New measles cases suspected in Far North
TWO more measles cases are likely to be confirmed in the Far North, as an outbreak of the vaccine-preventable disease threatens to spread further across the region.
Public health officials have urged people who are unvaccinated to be immunised immediately, and to be alert for symptoms to prevent a wider outbreak of the infectious disease, following two new suspected cases emerging in Cairns and Mission Beach.
To date, there has been three cases of measles confirmed across the region since October 3.
Tropical Public Health Services director Dr Richard Gair said one of the latest cases lived at Mission Beach, who was unknowingly infectious and had visited Malanda on the weekend of October 19-20.
This included the Malanda markets on Saturday, October 19 and Sunday, October 20, and the Malanda cinema on the morning of October 20.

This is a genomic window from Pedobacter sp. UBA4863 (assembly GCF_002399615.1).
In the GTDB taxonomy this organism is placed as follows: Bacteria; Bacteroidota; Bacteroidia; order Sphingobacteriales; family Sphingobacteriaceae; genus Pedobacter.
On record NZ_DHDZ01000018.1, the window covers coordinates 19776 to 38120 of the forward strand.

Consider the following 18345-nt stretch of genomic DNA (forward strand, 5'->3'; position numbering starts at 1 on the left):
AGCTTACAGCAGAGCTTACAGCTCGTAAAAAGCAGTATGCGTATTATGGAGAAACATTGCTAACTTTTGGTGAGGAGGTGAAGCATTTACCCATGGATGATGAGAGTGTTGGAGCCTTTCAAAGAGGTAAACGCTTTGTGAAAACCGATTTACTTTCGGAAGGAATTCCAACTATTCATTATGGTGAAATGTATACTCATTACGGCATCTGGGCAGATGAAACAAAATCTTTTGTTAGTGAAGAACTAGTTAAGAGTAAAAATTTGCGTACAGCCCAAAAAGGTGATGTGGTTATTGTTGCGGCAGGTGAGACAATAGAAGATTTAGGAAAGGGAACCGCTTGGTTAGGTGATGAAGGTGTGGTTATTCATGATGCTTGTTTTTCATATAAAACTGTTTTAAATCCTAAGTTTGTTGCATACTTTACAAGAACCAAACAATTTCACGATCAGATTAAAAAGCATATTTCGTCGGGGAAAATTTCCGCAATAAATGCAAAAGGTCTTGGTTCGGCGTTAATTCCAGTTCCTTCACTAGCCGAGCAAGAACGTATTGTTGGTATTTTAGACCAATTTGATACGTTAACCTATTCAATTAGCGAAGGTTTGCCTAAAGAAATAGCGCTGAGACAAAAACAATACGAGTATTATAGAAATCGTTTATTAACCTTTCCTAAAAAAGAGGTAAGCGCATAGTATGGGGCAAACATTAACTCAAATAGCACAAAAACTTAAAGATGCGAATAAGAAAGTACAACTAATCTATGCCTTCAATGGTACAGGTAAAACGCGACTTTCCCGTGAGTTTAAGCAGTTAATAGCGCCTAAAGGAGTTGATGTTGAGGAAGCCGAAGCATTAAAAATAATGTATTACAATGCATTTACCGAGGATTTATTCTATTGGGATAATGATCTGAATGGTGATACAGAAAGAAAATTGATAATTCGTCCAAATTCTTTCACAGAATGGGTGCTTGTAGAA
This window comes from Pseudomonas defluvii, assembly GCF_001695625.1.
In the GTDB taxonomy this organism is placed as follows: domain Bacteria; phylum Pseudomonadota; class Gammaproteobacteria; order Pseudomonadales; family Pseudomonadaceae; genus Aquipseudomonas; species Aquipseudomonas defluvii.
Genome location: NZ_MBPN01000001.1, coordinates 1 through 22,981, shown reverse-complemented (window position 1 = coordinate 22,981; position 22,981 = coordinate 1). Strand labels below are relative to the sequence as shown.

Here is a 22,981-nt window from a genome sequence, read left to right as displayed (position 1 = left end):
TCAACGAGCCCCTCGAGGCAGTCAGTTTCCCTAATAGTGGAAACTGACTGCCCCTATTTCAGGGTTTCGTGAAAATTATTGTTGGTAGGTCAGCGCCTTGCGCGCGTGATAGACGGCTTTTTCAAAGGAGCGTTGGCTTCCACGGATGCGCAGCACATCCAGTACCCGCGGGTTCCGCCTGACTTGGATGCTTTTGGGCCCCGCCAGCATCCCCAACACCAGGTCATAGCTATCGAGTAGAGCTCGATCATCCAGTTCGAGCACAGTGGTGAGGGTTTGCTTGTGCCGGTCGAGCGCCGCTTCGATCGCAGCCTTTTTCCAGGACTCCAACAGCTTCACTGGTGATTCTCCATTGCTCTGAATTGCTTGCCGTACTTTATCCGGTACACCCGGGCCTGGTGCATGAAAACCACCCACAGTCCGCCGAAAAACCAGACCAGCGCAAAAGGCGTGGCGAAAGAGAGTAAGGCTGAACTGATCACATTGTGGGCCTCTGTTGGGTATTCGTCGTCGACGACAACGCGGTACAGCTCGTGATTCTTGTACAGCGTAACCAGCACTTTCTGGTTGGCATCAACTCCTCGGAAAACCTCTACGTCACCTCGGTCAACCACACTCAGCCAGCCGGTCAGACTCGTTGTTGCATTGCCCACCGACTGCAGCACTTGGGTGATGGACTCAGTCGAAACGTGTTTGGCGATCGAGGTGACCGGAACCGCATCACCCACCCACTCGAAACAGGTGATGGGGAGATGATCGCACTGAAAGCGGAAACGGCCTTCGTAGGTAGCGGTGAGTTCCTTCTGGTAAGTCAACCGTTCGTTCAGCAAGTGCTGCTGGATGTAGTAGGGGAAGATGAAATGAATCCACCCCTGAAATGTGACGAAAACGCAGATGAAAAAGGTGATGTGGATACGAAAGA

The other suspected case is from Cairns.
"If these cases are confirmed, it will bring the total number of cases of measles in the Cairns region to five in the last few weeks," Dr Gair said.
Anyone who is not immune to measles should be aware of the signs and symptoms of the disease.
This includes: fever; lethargy; runny nose; moist cough; sore red eyes; followed a few days later by a blotchy, red rash which often starts on the face and then becomes widespread over the body.
Symptoms usually start about 10 days after exposure to a case, but can occur between 7-18 days after contact.
Those who are unwell and think they may have measles are urged to contact a medical practice first before visiting in person, in order to allow staff to take precautions to avoid spreading it to others when you arrive at the practice.
"Measles is a highly infectious and serious viral infection," Dr Gair said.
"It is spread by tiny droplets in the air or by contact with infected secretions from the nose or mouth."
Anyone born after 1965, who has not had two documented doses of measles, mumps, rubella (MMR) vaccine - or had proven measles - is encouraged to visit their local family doctor to get vaccinated for measles.
There is currently an outbreak of measles in New Zealand.